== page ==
By Erica Sourtzis, RSW, Youth Program Coordinator, Serenity Renewal for Families
As the weather warms up and the school year comes to a close, summer beckons. It is a time of year filled with possibilities for shared family time. With the season of barbeques, camping, sporting events and holidays fast approaching, so are the opportunities to bolster important family bonds. We know that no matter the age, any opportunity to nurture attachment with our children is an opportunity to promote their emotional and mental well-being.
At a recent session on Children and Mental Health,Dr. Phil Ritchie, Child Psychologist at CHEO, offered many pearls of wisdom on the subject – some of whichI will share here. It is well known by experts that the single most important factor in developing resilience in young loved-ones is to provide a sense of belonging to our children and for them to know that they have people supporting them that they can rely on.
Parent-child relationships are the model for all other relationships, and although attachment begins at birth, it must continue to be nurtured throughout the lifespan. Granted, this can become challenging as they grow into adolescents and turn elsewhere to meet those attachment needs (although peers are often unstable sources). There can also be the interference of modern technology dividing attention. Finding a balance is key and remembering that as parents our role remains vital in developing their sense of “mattering” and believing that they can make a difference in the world around them.
Listed below are ways that attachment with children can be strengthened. It may be that some of these have already become convention in your home. If so, take a well-deserved moment to pat yourself on the back! If some are new to you, why not take the time this season to seed some new beginnings and enjoy the bloom!
- Take an interest: what makes them tick?
- Cooperate in parenting: give them a voice, share decision making, and hold family meetings.
- Catch them being good!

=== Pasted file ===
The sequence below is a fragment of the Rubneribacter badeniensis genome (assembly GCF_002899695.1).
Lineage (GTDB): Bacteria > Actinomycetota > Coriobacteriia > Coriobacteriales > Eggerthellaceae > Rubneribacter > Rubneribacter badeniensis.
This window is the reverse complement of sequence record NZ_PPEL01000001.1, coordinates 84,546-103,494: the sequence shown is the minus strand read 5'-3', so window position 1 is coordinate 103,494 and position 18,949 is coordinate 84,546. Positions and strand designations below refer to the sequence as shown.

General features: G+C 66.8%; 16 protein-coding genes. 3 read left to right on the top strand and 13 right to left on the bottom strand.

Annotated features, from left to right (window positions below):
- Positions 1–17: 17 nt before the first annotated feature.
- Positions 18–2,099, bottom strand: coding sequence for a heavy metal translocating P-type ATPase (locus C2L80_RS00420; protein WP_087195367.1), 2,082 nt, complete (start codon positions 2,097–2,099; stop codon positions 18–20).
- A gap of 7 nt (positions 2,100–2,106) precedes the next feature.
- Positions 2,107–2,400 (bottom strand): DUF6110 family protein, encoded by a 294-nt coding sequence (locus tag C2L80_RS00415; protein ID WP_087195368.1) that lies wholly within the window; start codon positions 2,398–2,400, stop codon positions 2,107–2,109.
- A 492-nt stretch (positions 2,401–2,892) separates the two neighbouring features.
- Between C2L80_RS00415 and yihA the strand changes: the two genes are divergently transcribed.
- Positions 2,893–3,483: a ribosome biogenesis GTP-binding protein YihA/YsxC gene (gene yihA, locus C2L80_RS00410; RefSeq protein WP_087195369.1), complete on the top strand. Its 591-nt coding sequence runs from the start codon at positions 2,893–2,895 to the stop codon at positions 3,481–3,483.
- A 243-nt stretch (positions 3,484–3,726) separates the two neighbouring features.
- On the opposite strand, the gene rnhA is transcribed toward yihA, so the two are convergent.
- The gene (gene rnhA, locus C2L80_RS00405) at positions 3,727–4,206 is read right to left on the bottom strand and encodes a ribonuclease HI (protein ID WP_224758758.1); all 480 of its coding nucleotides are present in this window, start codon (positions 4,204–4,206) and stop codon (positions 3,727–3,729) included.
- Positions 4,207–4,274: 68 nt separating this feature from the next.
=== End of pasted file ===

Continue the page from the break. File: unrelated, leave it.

- Model healthy coping skills, self-regulation and self-care.
- Talk and listen! (Especially about the difficult topics). Ask open-ended questions. Invite challenges to values as opportunity for discussion. Aim for one meaningful conversation a day.
- Build competence.
- Express affection – be sure to say it and show it!
- Limit screen time and keep it out of bedrooms.
- Eat meals together.
- Play and laugh together!
- Enlist their help (shared chores, cooking, baking).
- Get to know their friends.
- Model self-compassion to grow a stable sense of self-worth. This means treating yourself with the same kindness, care, and respect that you would treat those you care about and recognizing that all people are imperfect but learning.
- Practice gratitude.
Again, keep in mind that the time and energy that you take to engage with your children is an investment in your child’s long term emotional and mental well-being. If you are looking for additional support, Serenity Renewal for Families offers a variety of programs aimed at strengthening families and developing important life skills in children and youth.
Ericka Sourtzis counsels and facilitates children & youth programs for Serenity Renewal for Families, an Alta Vista Charity that assists families affected by addiction and other impactful issues. To learn more or to donate to families needing help, call (613) 523-5143 or visit serenityrenewal.ca